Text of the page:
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Here is an example of what I am attempting to do:

This is a paragraph of text.  
<-This is some text to be left aligned<-
This is some more text.

This is a paragraph of text.  
                       ->This is some text to be centered<-
This is some more text.

This is a paragraph of text.  
                                        ->This is some text to be right aligned->
This is some more text.

The arrow characters <- -> are being used to specify (by the user) which way they want to align the text. Here's what I've been putting together so far:

var text = "->This is some text to be centered<-";
var center_text = text.match("->(.*)<-");
if(center_text){
    text = '<span style="text-align:center;">'+center_text[1]+'</span>';
    console.log(text);
}

While this does work, it would break if there were two of these situations right after another: ->Text<- ->Text2<-, it would only replace the first -> and the last <- and ignore the two arrows in the middle.

I need the regex to be able to recognize that it should replace every set of these arrows, i.e. ->Text<- is one replacement and ->Text-> is another replacement. Is this possible in javascript?

UPDATE:

var text = "This is a paragraph.  <-This is left aligned<-.  This is a paragraph.  ->This is center aligned<-.  This is a paragraph.  ->This is right aligned->.  This is a paragraph.  ->This is right aligned->. This is a paragraph. ->This is center aligned<-";
text = text.replace(/<-(.*?)<-/g, '<span style="text-align: left;">$1</span>');
text = text.replace(/->(.*?)<-/g, '<span style="text-align: center;">$1</span>');
text = text.replace(/->(.*?)->/g, '<span style="text-align: right;">$1</span>');

console.log(text);

This is based off of the answers below, but this breaks. Here is what it really turns it into:

This is a paragraph.  <span style="text-align: left;">This is left aligned</span>.  This is a paragraph.  <span style="text-align: right;">This is center aligned<span style="text-align: left;">.  This is a paragraph.  </span>This is right aligned<span style="text-align: right;">.  This is a paragraph.  </span>This is right aligned<span style="text-align: right;">. This is a paragraph. </span>This is center aligned</span>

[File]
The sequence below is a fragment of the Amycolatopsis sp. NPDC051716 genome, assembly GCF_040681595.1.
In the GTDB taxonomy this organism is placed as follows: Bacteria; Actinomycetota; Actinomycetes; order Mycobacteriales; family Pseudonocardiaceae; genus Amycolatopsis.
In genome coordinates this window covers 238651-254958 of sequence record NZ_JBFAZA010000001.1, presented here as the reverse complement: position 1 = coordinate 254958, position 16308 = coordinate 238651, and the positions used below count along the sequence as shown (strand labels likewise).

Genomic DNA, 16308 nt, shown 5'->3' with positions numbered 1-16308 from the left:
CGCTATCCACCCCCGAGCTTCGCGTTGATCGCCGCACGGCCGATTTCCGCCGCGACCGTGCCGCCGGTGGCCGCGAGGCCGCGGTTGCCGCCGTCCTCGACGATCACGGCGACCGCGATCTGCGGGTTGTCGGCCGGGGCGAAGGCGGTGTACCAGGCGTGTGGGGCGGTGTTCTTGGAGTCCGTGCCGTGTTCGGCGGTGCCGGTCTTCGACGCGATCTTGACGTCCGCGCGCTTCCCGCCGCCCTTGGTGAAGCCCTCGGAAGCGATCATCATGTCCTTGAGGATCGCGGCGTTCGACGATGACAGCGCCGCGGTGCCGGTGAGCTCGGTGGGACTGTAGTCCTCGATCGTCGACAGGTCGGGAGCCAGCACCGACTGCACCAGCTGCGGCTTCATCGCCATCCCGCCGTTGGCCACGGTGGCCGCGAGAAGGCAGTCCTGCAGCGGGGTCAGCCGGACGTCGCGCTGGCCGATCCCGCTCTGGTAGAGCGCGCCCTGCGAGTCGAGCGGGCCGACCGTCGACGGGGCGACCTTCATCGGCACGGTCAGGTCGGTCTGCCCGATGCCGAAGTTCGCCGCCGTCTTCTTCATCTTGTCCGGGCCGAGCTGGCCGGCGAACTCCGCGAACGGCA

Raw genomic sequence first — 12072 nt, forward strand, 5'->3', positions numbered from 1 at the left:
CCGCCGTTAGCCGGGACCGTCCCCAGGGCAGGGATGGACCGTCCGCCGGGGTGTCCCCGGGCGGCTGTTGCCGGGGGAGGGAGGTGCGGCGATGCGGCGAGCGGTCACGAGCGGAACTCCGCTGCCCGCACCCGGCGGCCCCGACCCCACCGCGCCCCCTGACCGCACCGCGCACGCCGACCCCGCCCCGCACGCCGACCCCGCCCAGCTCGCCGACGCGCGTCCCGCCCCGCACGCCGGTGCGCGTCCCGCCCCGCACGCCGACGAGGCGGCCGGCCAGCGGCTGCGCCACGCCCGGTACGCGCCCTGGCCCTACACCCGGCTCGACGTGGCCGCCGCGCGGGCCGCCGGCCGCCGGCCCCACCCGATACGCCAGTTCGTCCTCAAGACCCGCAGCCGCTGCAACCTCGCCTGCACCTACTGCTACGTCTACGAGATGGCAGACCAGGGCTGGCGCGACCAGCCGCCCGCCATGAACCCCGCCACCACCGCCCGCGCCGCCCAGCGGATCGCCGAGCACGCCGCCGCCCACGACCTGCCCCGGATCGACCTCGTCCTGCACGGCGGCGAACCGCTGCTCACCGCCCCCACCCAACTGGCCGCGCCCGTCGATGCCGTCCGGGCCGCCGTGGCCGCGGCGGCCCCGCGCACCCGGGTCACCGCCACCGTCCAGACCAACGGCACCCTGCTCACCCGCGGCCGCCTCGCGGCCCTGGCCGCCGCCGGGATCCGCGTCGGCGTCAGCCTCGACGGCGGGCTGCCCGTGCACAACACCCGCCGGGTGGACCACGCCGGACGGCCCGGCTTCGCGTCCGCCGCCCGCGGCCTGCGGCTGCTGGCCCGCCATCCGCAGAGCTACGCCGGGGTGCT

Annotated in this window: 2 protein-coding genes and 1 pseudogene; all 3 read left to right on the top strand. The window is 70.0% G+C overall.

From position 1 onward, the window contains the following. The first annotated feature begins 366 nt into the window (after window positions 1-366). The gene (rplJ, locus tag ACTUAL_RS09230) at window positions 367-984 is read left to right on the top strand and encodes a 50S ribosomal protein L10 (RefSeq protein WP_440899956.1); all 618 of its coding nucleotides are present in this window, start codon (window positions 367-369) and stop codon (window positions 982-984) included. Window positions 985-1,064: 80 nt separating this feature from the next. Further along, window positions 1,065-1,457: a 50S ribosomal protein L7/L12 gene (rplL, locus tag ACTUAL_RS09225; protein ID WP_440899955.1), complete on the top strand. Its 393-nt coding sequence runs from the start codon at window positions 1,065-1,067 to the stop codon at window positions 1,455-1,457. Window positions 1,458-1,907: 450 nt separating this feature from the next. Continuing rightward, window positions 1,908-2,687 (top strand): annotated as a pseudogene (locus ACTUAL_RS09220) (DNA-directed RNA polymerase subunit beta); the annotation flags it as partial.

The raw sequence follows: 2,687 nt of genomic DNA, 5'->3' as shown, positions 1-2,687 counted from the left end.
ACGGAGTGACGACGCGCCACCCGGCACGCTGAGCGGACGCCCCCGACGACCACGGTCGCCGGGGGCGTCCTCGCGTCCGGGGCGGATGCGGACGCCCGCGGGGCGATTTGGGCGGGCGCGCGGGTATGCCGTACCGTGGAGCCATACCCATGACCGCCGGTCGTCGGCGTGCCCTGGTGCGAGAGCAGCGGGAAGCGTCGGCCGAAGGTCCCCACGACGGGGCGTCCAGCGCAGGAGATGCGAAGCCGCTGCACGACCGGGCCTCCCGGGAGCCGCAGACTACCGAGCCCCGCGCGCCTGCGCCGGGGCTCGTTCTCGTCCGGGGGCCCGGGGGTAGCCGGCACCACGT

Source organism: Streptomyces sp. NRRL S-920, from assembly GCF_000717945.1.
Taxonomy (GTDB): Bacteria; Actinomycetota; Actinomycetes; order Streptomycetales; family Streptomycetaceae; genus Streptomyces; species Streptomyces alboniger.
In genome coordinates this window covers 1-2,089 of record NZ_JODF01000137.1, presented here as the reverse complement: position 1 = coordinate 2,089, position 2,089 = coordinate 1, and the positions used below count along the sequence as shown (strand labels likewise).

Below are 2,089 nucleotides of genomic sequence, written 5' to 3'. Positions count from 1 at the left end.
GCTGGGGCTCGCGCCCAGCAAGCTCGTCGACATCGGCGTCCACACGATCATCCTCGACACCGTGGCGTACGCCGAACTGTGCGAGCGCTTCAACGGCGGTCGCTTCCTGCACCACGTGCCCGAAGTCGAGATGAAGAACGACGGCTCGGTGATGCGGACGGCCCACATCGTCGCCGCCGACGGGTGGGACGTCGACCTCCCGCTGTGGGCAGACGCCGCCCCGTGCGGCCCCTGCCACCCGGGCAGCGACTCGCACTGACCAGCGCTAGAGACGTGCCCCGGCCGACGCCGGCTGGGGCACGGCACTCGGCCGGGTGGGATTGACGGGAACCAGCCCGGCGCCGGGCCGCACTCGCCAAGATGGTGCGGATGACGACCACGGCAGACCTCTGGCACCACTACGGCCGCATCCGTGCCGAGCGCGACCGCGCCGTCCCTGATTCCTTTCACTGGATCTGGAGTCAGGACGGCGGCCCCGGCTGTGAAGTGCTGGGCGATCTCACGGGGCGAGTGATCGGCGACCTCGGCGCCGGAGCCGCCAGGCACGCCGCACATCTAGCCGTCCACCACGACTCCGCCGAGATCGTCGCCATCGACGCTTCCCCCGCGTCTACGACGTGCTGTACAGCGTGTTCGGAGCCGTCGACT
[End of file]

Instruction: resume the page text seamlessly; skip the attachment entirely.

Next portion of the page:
How to fix this, and is there a more elegant way of doing this?

Thanks in advance, not very good with regex. Sorry did not see answers below before posting this recent updated.

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ick... <center> –  Doorknob Sep 29 '13 at 16:34
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3 Answers 3

up vote 1 down vote accepted

Because your center, left, and right alignment blocks use the same delimiters, strategies which attempt to match only one type block at a time run the risk of over-eager matching. Consider this example:

-> left ->
<- right <-

Simply applying a rule that replaces ->(.*?)<- with <center>$1</center> will result in:

<center> left ->
</center> right <-

I think you'll have to try to match centered, left, and right-aligned blocks at once. Something like this would work:

var result = 
    text.replace(
        /(<-|->)(.*?)(<-|->)/g,
        function(m, l, c, r) {
            var cls = "";
            if (l == "<-" && r == "<-") {
                cls = "align-left";
            } else if (l == "->" && r == "->") {
                cls = "align-right";
            } else if (l == "->" && r == "<-") {
                cls = "align-center";
            } else if (l == "<-" && r == "->") {
                cls = "align-justify";
            }

            return '<div class="' + cls + '">' + c + '</div>';
        });

See this in action here.

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Thanks for this answer, I will let you know if it doesn't perform but it looks like it is working great! –  K_G Sep 29 '13 at 16:56
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Why are you calling String#match? You can do that in single String#replace call:

var text = "->Text<- ->Text2<-";
var repl = text.replace(/->(.*?)<-/g, "<center>$1</center>");
//=> "<center>Text</center> <center>Text2</center>"
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Yup, change your greedy .* to lazy .*?:

var center_text = text.match("->(.*?)<-");

Or you can use something like this as well:

var center_text = text.match("->((?:(?!<-).)*)<-");

That said, I wonder why you are using match when you can use a replace, and you can use three regexes for all the three alignments you have:

var regexc = /->(.*?)<-/g;  // Regex for centre
var regexl = /<-(.*?)<-/g;  // Regex for left
var regexr = /->(.*?)->/g;  // Regex for right
var replacec = "<span style=\"text-align:center;\">'$1'</span>"; // Centre replacement
var replacel = "<span style=\"text-align:left;\">'$1'</span>";   // Left replacement
var replacer = "<span style=\"text-align:right;\">'$1'</span>";  // Right replacement

var results = text.replace(regexc, replacec).replace(regexl, replacel).replace(regexr, replacer);

jsfiddle demo

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